Repair of Extensive Hard and Soft Tissue Defect
When the tooth #30 is extracted, the gingiva buccal to the septum (S in Fig.1,2 (P: papilla between the mesial and distal roots)) collapses. The latter is fixed with placement of a 4.5x11.5 mm implant (with guide), a 5.2x4(5) mm cemented abutment (Fig.3) and mixture of cortical bone (125μm – 850μm) and cortical/cancellous bone (.5-1 mm) with PRF (sticky bone, B in Fig.4-6). After placement of 2 pieces of PRF membrane over the bone graft, a temporary crown is fabricated to cover the buccal defect (Fig.7 T). Approximately 7.5 mm of the buccal threads are covered by the thick layer of bone graft (Fig.8 B). It is amazing to expect that the bone graft will turn into the buccal plate. It would be better if a narrower implant (4 instead of 4.5 mm) were placed more lingually or there were < 4 mm implant thread exposure (Fig.9). The gingiva reacts to the provisional nicely 7 days postop (Fig.10). The provisional will be removed for modification in 1 month. The patient complains of bad smell from the provisional 2 weeks postop. The provisional is removed. The distal socket (Fig.11 D) is healing, whereas the buccal bone graft (Fig.12 B) seems not have been vascularized. Pedicled flaps (I) should be transferred to cover the buccal bone graft. The margin of the provisional is polished, becomes short, and covered by periodontal dressing, which dislodges 2 days later. One week later, granulation tissue is forming apically with use of oral antibiotic and water jet (Fig.13 *). The bad smell reduces. The superficial loose bone graft changes colar and becomes detached 1 month 10 days postop. The temporary crown with the shortened buccal shelf is reseated for self cleansing or reapplication of PRF if needed (Fig.14).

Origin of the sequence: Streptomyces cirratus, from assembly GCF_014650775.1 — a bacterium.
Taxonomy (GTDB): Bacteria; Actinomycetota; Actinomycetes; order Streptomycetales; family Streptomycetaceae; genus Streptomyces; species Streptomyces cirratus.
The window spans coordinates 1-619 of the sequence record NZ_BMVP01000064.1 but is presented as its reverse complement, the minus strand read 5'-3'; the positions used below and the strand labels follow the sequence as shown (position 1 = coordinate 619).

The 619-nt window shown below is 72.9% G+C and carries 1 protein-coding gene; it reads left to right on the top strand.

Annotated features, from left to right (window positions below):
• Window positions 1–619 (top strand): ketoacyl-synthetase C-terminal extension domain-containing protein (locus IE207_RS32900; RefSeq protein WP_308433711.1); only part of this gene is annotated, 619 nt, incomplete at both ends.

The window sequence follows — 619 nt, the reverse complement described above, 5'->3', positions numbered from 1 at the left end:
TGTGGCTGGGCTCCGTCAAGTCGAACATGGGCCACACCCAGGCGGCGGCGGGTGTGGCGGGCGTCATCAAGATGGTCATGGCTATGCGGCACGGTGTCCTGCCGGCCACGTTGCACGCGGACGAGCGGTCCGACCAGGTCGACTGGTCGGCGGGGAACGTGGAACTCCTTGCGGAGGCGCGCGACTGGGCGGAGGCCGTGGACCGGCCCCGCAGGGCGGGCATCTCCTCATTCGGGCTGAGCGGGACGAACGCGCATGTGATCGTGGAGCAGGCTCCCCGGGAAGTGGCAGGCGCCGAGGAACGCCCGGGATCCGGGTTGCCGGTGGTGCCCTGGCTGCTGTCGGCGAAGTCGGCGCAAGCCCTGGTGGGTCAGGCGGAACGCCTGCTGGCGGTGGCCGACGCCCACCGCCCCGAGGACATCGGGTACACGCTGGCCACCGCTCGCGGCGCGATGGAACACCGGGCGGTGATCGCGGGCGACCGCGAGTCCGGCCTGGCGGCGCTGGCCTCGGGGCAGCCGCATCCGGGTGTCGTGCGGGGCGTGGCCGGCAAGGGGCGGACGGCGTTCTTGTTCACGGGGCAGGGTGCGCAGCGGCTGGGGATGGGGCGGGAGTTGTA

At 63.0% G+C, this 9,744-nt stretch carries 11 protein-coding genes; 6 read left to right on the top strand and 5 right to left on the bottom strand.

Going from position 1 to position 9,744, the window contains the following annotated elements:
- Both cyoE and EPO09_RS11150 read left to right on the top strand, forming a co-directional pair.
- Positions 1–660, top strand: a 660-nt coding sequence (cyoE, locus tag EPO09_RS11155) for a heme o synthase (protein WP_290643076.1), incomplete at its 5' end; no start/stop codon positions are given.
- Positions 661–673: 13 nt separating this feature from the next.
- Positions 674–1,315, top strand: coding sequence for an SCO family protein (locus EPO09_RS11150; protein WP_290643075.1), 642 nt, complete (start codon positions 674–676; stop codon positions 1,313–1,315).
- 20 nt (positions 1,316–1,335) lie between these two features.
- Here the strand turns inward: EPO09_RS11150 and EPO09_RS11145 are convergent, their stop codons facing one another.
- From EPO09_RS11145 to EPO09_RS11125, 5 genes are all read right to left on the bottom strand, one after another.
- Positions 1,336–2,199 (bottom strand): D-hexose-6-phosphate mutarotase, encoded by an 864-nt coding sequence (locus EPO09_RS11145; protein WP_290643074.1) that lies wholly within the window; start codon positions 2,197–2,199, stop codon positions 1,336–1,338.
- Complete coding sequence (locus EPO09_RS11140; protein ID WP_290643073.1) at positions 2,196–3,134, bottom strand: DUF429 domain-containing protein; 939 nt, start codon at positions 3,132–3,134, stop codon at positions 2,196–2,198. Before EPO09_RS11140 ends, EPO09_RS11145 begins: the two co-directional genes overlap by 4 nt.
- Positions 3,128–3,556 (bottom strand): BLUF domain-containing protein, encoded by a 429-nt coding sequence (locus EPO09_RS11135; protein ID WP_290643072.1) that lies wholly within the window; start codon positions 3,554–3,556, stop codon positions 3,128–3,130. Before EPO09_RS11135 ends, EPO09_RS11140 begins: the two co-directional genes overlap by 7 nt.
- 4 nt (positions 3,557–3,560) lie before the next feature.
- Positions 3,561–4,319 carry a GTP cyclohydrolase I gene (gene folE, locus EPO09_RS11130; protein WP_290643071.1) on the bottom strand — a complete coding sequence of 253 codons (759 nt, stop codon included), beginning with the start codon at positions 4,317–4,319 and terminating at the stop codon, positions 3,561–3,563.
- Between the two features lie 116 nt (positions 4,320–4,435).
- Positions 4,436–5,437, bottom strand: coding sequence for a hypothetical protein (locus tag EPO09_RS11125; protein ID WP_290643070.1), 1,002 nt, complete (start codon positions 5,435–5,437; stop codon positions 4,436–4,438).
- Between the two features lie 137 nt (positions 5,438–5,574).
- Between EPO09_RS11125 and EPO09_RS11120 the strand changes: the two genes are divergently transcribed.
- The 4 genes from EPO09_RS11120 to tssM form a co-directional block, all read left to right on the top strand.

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Xin Wei, DDS, PhD, MS 1st edition 05/13/2020, last revision 02/14/2021